Young adults who remembered greater exposure to “parenting by lying” were more likely to report “lying to their parents more frequently in adulthood” (Santos et al 2017).

They also showed higher levels of psychological maladjustment. They were more likely to suffer from aggressive behavior problems and  antisocial personality problems (Santos et al 2017; Setoh et al 2020).

People are more likely to tell lies when they perceive that other people in their world — friends, family, romantic partners — make a habit of stretching the truth (Mann et al 2014).

Parents who rely heavily on instrumental lies may spend less time less time engaging their kids in conversations that could help them develop crucial problem-solving and negotiation skills. 

As a result, their kids grow up with fewer such skills, putting them at higher risk for anti-social behavior (Santos et al 2017).

In yet another study of outcomes among young adults, people who remembered frequent parental lying during childhood were much more likely to say they were dissatisfied with the relationship they had with their parents (Cargill and Curtis 2017).

Cargill JR and Curtis DA. 2017. Parental Deception: Perceived Effects on Parent-Child Relationships. Journal of Relationships Research 8: e1.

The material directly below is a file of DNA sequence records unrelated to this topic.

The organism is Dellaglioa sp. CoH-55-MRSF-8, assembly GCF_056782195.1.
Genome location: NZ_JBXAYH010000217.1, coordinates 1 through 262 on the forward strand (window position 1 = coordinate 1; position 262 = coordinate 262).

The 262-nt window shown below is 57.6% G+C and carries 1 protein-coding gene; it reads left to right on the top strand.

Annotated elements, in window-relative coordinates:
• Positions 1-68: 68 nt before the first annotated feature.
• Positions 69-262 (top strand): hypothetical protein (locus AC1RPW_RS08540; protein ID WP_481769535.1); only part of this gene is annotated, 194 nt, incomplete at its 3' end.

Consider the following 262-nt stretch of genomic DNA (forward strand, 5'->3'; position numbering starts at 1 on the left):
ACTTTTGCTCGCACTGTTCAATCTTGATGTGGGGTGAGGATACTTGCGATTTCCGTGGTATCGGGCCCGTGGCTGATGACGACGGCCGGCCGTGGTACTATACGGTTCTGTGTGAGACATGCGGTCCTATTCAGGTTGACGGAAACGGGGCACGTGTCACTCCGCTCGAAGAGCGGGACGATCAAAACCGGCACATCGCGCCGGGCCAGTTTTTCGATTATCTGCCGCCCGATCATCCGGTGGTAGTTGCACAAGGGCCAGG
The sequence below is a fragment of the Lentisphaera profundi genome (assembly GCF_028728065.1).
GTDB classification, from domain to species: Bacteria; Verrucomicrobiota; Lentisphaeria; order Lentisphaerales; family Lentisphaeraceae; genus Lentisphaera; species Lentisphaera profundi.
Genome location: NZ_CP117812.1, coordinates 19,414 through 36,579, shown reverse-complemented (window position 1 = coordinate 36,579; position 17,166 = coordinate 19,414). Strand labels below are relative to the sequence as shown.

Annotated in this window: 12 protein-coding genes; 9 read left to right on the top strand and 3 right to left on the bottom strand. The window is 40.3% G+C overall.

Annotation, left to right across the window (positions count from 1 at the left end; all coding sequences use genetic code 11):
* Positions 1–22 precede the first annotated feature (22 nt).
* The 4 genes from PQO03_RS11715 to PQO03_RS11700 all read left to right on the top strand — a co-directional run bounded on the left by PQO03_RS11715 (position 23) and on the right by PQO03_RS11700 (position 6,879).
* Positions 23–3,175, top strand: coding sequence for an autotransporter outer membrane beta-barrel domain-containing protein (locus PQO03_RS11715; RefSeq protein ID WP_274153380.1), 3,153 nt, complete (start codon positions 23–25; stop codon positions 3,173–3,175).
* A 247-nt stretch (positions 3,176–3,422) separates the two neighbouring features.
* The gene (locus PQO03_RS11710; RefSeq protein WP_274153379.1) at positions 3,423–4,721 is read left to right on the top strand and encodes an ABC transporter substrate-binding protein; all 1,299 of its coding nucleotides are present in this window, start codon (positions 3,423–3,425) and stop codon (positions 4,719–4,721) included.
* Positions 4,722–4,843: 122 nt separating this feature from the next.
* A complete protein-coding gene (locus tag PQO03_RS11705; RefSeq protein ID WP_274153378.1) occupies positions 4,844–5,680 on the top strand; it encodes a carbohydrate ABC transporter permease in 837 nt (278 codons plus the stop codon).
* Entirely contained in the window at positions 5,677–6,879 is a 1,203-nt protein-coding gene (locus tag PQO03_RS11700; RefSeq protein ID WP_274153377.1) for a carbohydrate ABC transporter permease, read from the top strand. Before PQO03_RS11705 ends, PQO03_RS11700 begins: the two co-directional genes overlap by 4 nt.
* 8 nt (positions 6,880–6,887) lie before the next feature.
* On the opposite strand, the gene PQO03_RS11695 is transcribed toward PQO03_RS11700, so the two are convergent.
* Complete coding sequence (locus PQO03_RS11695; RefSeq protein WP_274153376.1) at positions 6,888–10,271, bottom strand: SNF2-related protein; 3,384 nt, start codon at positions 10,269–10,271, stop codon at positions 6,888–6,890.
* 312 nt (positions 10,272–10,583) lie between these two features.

Hays C and Carver LJ. 2014. Follow the liar: the effects of adult lies on children’s honesty. Dev Sci. 17(6):977-83.

Heyman GD, Hsu AS, Fu G, Lee K. 2013. Instrumental lying by parents in the US and China. Int J Psychol. 48(6):1176-84.

Heyman GD, Luu DH, Lee K. 2009. Parenting by lying. J Moral Educ. 38(3):353-369.

Mann H, Garcia-Rada X, Houser D, Ariely D. 2014. Everybody else is doing it: exploring social transmission of lying behavior. PLoS One. 9(10):e109591

Author: Linda Turner

Coaching and Therapy Currently studying Psychotherapy , Cognitive psychology, Hypnotherapy. Qualified NLP, EMDR and CBT therapist. REIKI Master. I believe in truth, honesty and integrity! ≧◔◡◔≦

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